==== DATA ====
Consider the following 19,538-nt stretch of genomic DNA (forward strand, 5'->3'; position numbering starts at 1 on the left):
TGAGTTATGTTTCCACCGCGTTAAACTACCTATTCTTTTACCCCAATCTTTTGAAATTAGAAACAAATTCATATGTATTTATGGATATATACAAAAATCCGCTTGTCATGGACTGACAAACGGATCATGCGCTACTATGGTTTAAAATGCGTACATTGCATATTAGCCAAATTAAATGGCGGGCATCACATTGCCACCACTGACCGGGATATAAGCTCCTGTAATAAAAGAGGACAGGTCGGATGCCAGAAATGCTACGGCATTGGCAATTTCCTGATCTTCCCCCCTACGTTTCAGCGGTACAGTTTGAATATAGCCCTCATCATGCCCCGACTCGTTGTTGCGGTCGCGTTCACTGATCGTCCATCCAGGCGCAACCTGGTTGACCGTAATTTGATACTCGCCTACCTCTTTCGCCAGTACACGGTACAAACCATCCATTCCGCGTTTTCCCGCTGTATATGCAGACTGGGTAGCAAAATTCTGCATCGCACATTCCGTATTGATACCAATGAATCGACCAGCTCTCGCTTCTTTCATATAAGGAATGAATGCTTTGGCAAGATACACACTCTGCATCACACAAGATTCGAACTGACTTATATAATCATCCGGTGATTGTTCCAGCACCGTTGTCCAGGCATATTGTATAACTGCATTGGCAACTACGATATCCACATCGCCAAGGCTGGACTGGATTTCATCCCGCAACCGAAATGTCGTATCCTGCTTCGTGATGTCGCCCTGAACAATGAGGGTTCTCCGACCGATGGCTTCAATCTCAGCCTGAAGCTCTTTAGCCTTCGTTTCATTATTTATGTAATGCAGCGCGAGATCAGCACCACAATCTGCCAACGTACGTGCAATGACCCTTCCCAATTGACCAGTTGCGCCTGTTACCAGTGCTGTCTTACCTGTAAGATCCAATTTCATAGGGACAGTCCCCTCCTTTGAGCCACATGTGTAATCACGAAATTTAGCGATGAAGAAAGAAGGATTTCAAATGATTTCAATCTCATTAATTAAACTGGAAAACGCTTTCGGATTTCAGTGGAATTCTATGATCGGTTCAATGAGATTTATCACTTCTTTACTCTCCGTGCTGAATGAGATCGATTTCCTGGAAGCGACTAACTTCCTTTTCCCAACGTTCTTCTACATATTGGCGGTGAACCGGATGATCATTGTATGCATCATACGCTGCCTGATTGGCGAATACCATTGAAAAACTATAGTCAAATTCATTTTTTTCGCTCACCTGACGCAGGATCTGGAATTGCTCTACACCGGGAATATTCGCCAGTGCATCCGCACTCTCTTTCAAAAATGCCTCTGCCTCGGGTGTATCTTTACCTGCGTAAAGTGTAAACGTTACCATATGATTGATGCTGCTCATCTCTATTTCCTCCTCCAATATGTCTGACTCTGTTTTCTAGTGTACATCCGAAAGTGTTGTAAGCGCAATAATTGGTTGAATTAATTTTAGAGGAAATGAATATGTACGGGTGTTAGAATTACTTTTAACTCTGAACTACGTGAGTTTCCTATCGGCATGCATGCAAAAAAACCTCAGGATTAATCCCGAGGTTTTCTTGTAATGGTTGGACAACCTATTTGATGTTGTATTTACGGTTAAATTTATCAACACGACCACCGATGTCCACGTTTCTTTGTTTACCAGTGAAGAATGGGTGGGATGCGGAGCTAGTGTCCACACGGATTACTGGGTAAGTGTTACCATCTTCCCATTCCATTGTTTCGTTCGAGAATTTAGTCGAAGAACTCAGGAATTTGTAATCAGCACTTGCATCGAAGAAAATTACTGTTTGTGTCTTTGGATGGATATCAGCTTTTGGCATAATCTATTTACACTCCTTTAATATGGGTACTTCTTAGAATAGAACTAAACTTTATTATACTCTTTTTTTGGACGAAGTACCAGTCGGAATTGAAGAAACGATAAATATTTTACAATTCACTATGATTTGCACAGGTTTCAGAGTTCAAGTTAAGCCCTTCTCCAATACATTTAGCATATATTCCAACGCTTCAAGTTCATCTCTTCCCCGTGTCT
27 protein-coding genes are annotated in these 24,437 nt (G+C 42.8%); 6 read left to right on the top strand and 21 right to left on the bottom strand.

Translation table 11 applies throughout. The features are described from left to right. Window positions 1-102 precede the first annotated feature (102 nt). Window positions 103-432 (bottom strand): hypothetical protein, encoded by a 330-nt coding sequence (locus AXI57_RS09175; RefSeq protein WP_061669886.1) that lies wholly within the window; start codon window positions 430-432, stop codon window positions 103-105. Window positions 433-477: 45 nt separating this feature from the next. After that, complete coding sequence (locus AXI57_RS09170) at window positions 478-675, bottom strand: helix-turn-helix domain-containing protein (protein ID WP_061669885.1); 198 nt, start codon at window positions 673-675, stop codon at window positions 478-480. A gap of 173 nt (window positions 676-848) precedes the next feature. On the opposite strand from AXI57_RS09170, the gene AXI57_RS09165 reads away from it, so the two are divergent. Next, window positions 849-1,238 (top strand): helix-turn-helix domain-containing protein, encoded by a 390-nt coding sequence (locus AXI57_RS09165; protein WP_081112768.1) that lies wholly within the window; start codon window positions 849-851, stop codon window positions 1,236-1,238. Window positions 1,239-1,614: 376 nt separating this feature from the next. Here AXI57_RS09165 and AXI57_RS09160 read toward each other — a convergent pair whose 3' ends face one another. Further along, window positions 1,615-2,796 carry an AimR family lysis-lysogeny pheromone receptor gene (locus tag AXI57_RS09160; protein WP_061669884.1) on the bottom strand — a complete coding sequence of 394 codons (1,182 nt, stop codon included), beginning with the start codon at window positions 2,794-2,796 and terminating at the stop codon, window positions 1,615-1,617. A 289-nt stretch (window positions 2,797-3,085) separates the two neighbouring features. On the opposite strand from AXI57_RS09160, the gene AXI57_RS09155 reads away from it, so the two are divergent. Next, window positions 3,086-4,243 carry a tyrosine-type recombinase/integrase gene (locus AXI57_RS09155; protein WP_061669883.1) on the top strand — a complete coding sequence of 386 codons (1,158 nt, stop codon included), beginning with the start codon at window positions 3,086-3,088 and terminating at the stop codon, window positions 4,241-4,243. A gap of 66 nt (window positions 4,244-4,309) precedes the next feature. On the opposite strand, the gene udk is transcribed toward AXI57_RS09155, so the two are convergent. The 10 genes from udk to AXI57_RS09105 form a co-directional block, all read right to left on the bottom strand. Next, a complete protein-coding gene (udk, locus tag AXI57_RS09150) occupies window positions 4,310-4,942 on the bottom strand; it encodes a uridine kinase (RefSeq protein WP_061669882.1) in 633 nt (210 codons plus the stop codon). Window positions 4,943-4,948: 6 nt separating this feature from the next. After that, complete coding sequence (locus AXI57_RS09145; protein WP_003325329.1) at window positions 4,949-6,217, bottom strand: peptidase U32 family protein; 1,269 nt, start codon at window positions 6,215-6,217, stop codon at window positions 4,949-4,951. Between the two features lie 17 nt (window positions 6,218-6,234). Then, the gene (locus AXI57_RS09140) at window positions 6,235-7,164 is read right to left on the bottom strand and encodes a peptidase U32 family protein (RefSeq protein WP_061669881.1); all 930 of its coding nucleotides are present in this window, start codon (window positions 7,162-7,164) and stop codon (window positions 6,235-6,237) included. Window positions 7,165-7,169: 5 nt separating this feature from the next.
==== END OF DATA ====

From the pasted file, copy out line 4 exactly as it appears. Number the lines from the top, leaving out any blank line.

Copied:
Translation table 11 applies throughout. The features are described from left to right. Window positions 1-102 precede the first annotated feature (102 nt). Window positions 103-432 (bottom strand): hypothetical protein, encoded by a 330-nt coding sequence (locus AXI57_RS09175; RefSeq protein WP_061669886.1) that lies wholly within the window; start codon window positions 430-432, stop codon window positions 103-105. Window positions 433-477: 45 nt separating this feature from the next. After that, complete coding sequence (locus AXI57_RS09170) at window positions 478-675, bottom strand: helix-turn-helix domain-containing protein (protein ID WP_061669885.1); 198 nt, start codon at window positions 673-675, stop codon at window positions 478-480. A gap of 173 nt (window positions 676-848) precedes the next feature. On the opposite strand from AXI57_RS09170, the gene AXI57_RS09165 reads away from it, so the two are divergent. Next, window positions 849-1,238 (top strand): helix-turn-helix domain-containing protein, encoded by a 390-nt coding sequence (locus AXI57_RS09165; protein WP_081112768.1) that lies wholly within the window; start codon window positions 849-851, stop codon window positions 1,236-1,238. Window positions 1,239-1,614: 376 nt separating this feature from the next. Here AXI57_RS09165 and AXI57_RS09160 read toward each other — a convergent pair whose 3' ends face one another. Further along, window positions 1,615-2,796 carry an AimR family lysis-lysogeny pheromone receptor gene (locus tag AXI57_RS09160; protein WP_061669884.1) on the bottom strand — a complete coding sequence of 394 codons (1,182 nt, stop codon included), beginning with the start codon at window positions 2,794-2,796 and terminating at the stop codon, window positions 1,615-1,617. A 289-nt stretch (window positions 2,797-3,085) separates the two neighbouring features. On the opposite strand from AXI57_RS09160, the gene AXI57_RS09155 reads away from it, so the two are divergent. Next, window positions 3,086-4,243 carry a tyrosine-type recombinase/integrase gene (locus AXI57_RS09155; protein WP_061669883.1) on the top strand — a complete coding sequence of 386 codons (1,158 nt, stop codon included), beginning with the start codon at window positions 3,086-3,088 and terminating at the stop codon, window positions 4,241-4,243. A gap of 66 nt (window positions 4,244-4,309) precedes the next feature. On the opposite strand, the gene udk is transcribed toward AXI57_RS09155, so the two are convergent. The 10 genes from udk to AXI57_RS09105 form a co-directional block, all read right to left on the bottom strand. Next, a complete protein-coding gene (udk, locus tag AXI57_RS09150) occupies window positions 4,310-4,942 on the bottom strand; it encodes a uridine kinase (RefSeq protein WP_061669882.1) in 633 nt (210 codons plus the stop codon). Window positions 4,943-4,948: 6 nt separating this feature from the next. After that, complete coding sequence (locus AXI57_RS09145; protein WP_003325329.1) at window positions 4,949-6,217, bottom strand: peptidase U32 family protein; 1,269 nt, start codon at window positions 6,215-6,217, stop codon at window positions 4,949-4,951. Between the two features lie 17 nt (window positions 6,218-6,234). Then, the gene (locus AXI57_RS09140) at window positions 6,235-7,164 is read right to left on the bottom strand and encodes a peptidase U32 family protein (RefSeq protein WP_061669881.1); all 930 of its coding nucleotides are present in this window, start codon (window positions 7,162-7,164) and stop codon (window positions 6,235-6,237) included. Window positions 7,165-7,169: 5 nt separating this feature from the next.